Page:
Title: Re: Surviving a trip to Israel
Post by: surfivor on March 03, 2017, 10:12:57 AM
Here is the statue of Elijah on mount Carmel in Israel. My sister thought the whole thing sounded violent and bloody as the tour guide explained that story in the bible. I however have always greatly liked that bible passage and the courage and warrior spirit of Elijah and how he fought against the false religions of his day. Jews hold Elijah in special honor and John the Baptist was like the reincarnation of Elijah at least according to Yogananda ..

Here is the cave near mount Carmel where Elijah probably hid out for a long time as he had many enemies, though there is also a cave near Haifa with a shrine in it dedicated to Elijah


Here is another place that stuck in my mind, Tabgha church on the sea of Galilee. I believe these mosiac floors may be very ancient. We attended a service there at this church with singing etc


This fish mosiac in the same church is also quite old and represents the historical accounts of jesus miraculously feeding 5000 with the two fishes and loaves at that spot


Wikipedia on the Tabgha church

The earliest recording of a church commemorating Jesus' feeding of the five thousand is by the Spanish pilgrim Egeria circa AD 380.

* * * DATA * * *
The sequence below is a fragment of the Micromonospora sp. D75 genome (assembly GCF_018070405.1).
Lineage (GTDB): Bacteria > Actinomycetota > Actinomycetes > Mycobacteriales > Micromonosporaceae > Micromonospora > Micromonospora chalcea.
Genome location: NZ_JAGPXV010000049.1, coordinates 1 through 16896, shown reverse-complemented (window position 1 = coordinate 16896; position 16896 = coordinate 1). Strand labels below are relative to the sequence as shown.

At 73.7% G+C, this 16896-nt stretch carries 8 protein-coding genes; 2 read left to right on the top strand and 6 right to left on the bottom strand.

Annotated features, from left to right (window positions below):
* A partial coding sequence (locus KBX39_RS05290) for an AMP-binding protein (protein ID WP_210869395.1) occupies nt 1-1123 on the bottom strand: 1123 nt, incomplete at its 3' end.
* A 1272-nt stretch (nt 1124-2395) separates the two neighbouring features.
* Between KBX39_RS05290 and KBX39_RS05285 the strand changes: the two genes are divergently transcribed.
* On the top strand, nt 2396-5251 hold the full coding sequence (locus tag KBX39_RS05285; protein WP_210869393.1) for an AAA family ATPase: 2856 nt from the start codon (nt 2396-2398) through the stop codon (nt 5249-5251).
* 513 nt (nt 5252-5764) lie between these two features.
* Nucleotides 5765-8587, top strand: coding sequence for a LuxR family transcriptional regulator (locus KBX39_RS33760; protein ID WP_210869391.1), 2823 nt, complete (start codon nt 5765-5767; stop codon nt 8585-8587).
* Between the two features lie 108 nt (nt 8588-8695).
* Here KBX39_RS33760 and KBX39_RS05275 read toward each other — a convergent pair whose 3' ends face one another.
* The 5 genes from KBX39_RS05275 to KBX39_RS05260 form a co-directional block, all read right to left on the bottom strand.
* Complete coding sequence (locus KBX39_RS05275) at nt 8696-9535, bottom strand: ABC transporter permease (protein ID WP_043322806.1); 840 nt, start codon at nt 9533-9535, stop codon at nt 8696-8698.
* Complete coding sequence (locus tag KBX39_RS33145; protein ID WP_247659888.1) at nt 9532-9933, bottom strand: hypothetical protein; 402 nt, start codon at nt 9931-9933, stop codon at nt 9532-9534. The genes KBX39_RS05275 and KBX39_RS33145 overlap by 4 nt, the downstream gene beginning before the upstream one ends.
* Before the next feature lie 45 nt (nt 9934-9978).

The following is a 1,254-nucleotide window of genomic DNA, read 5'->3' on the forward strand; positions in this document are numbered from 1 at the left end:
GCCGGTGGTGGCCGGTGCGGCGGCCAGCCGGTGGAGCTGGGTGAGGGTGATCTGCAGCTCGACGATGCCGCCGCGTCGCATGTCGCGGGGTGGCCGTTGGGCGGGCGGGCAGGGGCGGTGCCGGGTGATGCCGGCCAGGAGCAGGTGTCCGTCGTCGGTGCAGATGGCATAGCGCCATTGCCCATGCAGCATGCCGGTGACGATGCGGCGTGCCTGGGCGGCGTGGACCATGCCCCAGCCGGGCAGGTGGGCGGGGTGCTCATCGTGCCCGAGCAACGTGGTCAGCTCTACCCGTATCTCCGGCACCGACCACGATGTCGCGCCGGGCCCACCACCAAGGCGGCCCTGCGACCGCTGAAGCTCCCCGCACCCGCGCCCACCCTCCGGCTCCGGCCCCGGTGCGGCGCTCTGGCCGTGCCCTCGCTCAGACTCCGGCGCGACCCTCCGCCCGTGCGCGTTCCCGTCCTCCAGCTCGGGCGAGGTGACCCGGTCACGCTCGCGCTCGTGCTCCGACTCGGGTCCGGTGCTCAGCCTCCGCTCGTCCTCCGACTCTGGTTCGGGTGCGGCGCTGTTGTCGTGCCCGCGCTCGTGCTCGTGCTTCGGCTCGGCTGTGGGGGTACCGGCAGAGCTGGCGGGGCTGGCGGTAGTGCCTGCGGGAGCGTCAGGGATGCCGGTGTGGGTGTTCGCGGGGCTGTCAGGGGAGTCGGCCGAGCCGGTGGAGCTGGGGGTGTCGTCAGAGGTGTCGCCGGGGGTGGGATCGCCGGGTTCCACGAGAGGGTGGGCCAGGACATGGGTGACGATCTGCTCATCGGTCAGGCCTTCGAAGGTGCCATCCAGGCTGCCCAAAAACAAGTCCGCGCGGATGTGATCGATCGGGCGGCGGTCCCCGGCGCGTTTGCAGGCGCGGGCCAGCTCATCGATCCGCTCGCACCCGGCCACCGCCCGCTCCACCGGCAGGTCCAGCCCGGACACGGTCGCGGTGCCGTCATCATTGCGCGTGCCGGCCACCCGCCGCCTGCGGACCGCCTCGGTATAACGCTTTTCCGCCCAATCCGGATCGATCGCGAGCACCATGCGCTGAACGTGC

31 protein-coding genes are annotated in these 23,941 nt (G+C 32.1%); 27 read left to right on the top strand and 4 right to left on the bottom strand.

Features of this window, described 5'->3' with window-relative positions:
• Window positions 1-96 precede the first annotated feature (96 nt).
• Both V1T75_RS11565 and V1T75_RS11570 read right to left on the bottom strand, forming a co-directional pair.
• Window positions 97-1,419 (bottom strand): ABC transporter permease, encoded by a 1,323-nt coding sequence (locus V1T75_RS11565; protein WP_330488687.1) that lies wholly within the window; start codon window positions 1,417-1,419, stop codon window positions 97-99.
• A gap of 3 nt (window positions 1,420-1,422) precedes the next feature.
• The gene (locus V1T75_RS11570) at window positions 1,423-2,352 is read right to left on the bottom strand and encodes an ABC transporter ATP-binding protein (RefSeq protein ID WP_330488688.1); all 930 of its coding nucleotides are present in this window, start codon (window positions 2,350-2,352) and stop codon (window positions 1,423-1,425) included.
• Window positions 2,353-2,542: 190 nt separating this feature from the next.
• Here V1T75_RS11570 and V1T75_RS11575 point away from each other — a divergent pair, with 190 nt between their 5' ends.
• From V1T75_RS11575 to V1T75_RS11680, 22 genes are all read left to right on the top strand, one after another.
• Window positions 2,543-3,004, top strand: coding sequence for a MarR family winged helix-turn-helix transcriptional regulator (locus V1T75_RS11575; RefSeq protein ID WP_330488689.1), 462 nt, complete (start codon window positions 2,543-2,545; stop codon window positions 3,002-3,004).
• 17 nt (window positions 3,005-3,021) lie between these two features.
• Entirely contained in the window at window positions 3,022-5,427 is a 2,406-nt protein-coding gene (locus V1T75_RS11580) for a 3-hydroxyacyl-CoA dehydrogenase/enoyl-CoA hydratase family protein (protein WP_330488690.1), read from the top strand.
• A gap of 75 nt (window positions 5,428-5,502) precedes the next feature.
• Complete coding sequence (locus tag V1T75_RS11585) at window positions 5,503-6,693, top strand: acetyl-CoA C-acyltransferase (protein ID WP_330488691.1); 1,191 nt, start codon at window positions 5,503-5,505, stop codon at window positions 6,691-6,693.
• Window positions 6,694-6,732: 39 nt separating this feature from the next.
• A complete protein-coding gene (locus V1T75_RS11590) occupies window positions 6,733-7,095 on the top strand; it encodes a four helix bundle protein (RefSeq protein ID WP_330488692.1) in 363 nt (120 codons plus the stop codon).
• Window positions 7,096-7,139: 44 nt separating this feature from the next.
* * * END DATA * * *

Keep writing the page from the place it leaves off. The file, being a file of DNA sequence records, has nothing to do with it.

"Not far away from there (Capernaum) are some stone steps where the Lord stood. And in the same place by the sea is a grassy field with plenty of hay and many palm trees. By them are seven springs, each flowing strongly. And this is the field where the Lord fed the people with the five loaves and two fishes. In fact the stone on which the Lord placed the bread has now been made into an altar. Past the walls of this church goes the public highway on which the Apostle Matthew had his place of custom. Near there on a mountain is a cave to which the Savior climbed and spoke the Beatitudes."
5th-century church

The church was significantly enlarged around the year 480, with floor mosaics also added at this time. These renovations are attributed to the Patriarch Martyrius of Jerusalem.   In AD 614 Persians destroyed the Byzantine church.

19th-20th-century rediscovery